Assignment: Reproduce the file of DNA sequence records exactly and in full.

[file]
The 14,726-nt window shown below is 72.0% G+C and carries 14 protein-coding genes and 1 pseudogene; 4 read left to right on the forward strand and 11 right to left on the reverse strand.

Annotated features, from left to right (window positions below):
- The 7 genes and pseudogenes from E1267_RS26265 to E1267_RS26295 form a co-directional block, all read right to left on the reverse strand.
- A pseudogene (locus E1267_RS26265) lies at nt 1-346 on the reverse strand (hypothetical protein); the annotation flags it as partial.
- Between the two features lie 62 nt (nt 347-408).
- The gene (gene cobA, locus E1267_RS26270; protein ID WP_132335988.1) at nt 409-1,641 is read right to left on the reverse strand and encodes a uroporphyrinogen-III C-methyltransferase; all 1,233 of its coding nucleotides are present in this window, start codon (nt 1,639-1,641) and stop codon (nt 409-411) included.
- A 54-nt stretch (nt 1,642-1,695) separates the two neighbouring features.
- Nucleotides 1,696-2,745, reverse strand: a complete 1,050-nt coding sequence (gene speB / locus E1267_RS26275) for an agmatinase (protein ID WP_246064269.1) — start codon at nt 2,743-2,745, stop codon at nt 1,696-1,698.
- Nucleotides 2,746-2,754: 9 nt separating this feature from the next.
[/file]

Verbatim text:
The 14,726-nt window shown below is 72.0% G+C and carries 14 protein-coding genes and 1 pseudogene; 4 read left to right on the forward strand and 11 right to left on the reverse strand.

Annotated features, from left to right (window positions below):
- The 7 genes and pseudogenes from E1267_RS26265 to E1267_RS26295 form a co-directional block, all read right to left on the reverse strand.
- A pseudogene (locus E1267_RS26265) lies at nt 1-346 on the reverse strand (hypothetical protein); the annotation flags it as partial.
- Between the two features lie 62 nt (nt 347-408).
- The gene (gene cobA, locus E1267_RS26270; protein ID WP_132335988.1) at nt 409-1,641 is read right to left on the reverse strand and encodes a uroporphyrinogen-III C-methyltransferase; all 1,233 of its coding nucleotides are present in this window, start codon (nt 1,639-1,641) and stop codon (nt 409-411) included.
- A 54-nt stretch (nt 1,642-1,695) separates the two neighbouring features.
- Nucleotides 1,696-2,745, reverse strand: a complete 1,050-nt coding sequence (gene speB / locus E1267_RS26275) for an agmatinase (protein ID WP_246064269.1) — start codon at nt 2,743-2,745, stop codon at nt 1,696-1,698.
- Nucleotides 2,746-2,754: 9 nt separating this feature from the next.